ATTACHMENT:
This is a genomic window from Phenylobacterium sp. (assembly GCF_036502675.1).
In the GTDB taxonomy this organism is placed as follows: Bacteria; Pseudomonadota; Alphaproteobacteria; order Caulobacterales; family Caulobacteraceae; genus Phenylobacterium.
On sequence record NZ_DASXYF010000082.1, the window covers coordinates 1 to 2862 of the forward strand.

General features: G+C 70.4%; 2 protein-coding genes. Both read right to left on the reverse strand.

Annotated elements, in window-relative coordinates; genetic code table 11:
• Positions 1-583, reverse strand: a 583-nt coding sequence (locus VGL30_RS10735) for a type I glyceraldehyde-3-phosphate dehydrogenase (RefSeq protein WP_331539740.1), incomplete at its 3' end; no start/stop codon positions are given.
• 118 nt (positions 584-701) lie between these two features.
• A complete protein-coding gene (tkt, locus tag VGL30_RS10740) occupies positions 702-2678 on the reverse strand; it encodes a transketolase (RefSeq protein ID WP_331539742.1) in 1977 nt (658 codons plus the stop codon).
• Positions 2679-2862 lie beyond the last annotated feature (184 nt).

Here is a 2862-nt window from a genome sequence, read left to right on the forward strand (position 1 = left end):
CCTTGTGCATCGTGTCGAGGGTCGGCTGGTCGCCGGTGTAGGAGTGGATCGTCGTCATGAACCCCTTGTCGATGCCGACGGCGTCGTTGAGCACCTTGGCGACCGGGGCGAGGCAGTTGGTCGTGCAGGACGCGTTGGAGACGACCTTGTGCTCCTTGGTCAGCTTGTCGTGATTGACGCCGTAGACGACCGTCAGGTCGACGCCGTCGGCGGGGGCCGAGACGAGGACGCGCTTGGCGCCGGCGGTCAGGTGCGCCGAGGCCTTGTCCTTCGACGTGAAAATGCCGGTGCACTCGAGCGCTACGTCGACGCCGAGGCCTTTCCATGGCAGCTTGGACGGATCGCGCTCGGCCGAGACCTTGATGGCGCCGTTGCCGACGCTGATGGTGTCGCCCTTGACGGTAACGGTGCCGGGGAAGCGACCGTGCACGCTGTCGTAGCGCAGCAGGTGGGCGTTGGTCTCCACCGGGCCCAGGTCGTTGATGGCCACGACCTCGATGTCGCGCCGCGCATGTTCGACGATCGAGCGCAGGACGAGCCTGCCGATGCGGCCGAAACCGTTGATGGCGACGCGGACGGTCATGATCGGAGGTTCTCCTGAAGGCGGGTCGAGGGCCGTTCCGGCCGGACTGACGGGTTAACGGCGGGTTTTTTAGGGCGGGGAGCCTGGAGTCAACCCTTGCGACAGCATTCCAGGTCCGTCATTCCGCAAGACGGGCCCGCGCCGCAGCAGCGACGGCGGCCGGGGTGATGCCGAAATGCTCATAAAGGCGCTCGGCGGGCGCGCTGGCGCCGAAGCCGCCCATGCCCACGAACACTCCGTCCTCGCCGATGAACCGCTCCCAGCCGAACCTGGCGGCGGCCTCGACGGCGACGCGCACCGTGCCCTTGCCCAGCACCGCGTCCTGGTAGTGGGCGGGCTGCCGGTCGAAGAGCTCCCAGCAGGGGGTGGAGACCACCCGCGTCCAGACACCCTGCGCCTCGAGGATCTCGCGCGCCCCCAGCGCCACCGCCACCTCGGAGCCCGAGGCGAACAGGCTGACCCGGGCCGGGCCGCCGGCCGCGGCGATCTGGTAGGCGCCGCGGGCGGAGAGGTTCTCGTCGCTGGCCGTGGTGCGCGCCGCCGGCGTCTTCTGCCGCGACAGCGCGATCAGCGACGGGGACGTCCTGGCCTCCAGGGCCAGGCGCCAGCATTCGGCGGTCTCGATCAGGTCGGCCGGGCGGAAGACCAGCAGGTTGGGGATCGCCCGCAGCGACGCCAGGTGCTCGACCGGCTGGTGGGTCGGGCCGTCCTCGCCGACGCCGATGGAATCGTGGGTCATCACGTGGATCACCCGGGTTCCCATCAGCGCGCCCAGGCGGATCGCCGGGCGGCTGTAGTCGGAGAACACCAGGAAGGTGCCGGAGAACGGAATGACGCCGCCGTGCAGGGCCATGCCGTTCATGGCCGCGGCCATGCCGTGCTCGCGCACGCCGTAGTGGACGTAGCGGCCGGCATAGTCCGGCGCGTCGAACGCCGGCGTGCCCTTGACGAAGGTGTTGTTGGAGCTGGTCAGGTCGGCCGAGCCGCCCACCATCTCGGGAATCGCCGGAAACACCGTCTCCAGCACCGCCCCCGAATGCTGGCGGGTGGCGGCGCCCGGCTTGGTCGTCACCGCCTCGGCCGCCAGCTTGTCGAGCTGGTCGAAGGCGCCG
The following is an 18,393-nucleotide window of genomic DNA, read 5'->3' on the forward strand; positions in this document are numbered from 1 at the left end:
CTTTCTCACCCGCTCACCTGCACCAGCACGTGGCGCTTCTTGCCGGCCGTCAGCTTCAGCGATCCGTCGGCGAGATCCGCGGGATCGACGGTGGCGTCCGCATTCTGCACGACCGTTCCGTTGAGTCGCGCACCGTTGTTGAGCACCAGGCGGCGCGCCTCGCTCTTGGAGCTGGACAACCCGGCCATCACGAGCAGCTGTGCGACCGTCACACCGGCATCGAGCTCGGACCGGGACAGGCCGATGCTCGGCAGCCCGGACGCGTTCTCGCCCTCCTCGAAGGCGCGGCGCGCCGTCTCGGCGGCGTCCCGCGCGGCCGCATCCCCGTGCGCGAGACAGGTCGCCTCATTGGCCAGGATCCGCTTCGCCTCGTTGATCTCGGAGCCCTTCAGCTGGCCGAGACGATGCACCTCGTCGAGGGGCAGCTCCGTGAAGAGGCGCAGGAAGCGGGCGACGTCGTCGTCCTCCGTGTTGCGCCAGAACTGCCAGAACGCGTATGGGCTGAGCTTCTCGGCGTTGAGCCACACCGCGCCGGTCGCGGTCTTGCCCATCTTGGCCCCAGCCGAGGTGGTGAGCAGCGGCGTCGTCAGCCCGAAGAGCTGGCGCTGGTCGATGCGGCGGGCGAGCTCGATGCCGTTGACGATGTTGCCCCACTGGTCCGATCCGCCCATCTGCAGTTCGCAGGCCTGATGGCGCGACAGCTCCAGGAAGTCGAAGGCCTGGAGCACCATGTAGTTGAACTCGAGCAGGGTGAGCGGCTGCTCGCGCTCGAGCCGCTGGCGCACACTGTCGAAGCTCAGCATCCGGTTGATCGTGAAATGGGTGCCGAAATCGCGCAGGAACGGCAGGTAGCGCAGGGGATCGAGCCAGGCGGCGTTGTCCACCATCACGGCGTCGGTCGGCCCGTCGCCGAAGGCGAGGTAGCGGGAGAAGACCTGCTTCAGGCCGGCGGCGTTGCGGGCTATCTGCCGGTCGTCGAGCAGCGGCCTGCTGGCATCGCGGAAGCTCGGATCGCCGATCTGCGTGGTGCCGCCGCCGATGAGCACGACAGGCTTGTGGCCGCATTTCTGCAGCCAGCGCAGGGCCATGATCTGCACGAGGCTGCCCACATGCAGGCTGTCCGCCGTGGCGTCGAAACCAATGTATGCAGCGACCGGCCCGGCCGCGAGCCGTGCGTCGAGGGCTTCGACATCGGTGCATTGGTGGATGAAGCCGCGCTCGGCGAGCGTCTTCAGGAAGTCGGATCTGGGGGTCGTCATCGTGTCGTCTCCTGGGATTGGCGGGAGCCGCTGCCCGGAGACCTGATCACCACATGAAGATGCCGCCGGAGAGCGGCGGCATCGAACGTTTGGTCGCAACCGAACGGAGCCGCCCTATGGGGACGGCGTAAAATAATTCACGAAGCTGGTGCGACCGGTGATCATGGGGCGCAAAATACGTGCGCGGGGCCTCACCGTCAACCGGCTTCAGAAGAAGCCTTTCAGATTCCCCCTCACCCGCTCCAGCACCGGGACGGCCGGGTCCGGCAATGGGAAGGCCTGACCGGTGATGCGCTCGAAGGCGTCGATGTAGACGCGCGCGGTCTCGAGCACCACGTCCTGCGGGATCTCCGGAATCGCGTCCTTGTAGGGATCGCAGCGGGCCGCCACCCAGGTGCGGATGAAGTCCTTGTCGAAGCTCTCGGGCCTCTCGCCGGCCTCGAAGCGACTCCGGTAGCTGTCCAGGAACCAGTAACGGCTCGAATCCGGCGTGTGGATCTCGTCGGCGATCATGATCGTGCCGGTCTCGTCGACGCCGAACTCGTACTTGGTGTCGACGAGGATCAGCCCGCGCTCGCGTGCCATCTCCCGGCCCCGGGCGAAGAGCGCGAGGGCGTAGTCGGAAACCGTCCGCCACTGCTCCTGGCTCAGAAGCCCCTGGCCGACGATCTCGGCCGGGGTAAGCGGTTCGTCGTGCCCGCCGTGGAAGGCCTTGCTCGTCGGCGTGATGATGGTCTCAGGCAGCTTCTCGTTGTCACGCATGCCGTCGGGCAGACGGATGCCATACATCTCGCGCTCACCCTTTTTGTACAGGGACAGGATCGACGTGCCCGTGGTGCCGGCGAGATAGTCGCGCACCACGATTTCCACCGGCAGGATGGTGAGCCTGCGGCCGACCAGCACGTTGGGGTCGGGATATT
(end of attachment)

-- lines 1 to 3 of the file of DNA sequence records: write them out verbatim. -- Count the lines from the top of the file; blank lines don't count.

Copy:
This is a genomic window from Phenylobacterium sp. (assembly GCF_036502675.1).
In the GTDB taxonomy this organism is placed as follows: Bacteria; Pseudomonadota; Alphaproteobacteria; order Caulobacterales; family Caulobacteraceae; genus Phenylobacterium.
On sequence record NZ_DASXYF010000082.1, the window covers coordinates 1 to 2862 of the forward strand.